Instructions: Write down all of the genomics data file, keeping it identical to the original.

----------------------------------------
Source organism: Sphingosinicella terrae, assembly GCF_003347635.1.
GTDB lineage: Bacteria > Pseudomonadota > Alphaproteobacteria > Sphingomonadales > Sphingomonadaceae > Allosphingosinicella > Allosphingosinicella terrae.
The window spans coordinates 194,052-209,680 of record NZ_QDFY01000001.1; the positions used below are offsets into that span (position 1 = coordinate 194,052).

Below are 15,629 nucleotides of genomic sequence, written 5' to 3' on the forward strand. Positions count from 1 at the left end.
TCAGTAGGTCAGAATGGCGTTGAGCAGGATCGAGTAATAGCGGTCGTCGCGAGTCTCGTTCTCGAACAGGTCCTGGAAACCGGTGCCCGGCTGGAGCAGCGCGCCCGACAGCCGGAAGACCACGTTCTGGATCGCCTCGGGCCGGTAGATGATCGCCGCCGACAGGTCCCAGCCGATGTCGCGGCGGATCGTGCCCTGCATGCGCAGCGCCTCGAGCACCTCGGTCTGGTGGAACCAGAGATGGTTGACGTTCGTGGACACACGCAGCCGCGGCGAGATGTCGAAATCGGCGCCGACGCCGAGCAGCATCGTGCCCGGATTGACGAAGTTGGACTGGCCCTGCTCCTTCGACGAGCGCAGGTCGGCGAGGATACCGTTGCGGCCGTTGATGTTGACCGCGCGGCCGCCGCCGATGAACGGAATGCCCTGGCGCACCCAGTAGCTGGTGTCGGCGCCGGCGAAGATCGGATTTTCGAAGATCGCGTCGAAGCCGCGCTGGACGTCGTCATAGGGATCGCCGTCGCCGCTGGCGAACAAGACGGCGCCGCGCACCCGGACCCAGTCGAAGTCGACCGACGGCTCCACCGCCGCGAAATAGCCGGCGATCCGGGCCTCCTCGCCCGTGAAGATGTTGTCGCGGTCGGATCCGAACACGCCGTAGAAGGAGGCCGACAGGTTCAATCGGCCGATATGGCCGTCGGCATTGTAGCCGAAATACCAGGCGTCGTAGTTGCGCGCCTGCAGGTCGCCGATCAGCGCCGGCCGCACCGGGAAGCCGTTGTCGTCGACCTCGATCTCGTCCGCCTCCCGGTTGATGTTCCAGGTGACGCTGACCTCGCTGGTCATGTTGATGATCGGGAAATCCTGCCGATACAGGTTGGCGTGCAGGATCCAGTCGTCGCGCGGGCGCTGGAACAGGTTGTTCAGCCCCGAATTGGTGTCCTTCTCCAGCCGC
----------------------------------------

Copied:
Source organism: Sphingosinicella terrae, assembly GCF_003347635.1.
GTDB lineage: Bacteria > Pseudomonadota > Alphaproteobacteria > Sphingomonadales > Sphingomonadaceae > Allosphingosinicella > Allosphingosinicella terrae.
The window spans coordinates 194,052-209,680 of record NZ_QDFY01000001.1; the positions used below are offsets into that span (position 1 = coordinate 194,052).

Below are 15,629 nucleotides of genomic sequence, written 5' to 3' on the forward strand. Positions count from 1 at the left end.
TCAGTAGGTCAGAATGGCGTTGAGCAGGATCGAGTAATAGCGGTCGTCGCGAGTCTCGTTCTCGAACAGGTCCTGGAAACCGGTGCCCGGCTGGAGCAGCGCGCCCGACAGCCGGAAGACCACGTTCTGGATCGCCTCGGGCCGGTAGATGATCGCCGCCGACAGGTCCCAGCCGATGTCGCGGCGGATCGTGCCCTGCATGCGCAGCGCCTCGAGCACCTCGGTCTGGTGGAACCAGAGATGGTTGACGTTCGTGGACACACGCAGCCGCGGCGAGATGTCGAAATCGGCGCCGACGCCGAGCAGCATCGTGCCCGGATTGACGAAGTTGGACTGGCCCTGCTCCTTCGACGAGCGCAGGTCGGCGAGGATACCGTTGCGGCCGTTGATGTTGACCGCGCGGCCGCCGCCGATGAACGGAATGCCCTGGCGCACCCAGTAGCTGGTGTCGGCGCCGGCGAAGATCGGATTTTCGAAGATCGCGTCGAAGCCGCGCTGGACGTCGTCATAGGGATCGCCGTCGCCGCTGGCGAACAAGACGGCGCCGCGCACCCGGACCCAGTCGAAGTCGACCGACGGCTCCACCGCCGCGAAATAGCCGGCGATCCGGGCCTCCTCGCCCGTGAAGATGTTGTCGCGGTCGGATCCGAACACGCCGTAGAAGGAGGCCGACAGGTTCAATCGGCCGATATGGCCGTCGGCATTGTAGCCGAAATACCAGGCGTCGTAGTTGCGCGCCTGCAGGTCGCCGATCAGCGCCGGCCGCACCGGGAAGCCGTTGTCGTCGACCTCGATCTCGTCCGCCTCCCGGTTGATGTTCCAGGTGACGCTGACCTCGCTGGTCATGTTGATGATCGGGAAATCCTGCCGATACAGGTTGGCGTGCAGGATCCAGTCGTCGCGCGGGCGCTGGAACAGGTTGTTCAGCCCCGAATTGGTGTCCTTCTCCAGCCGC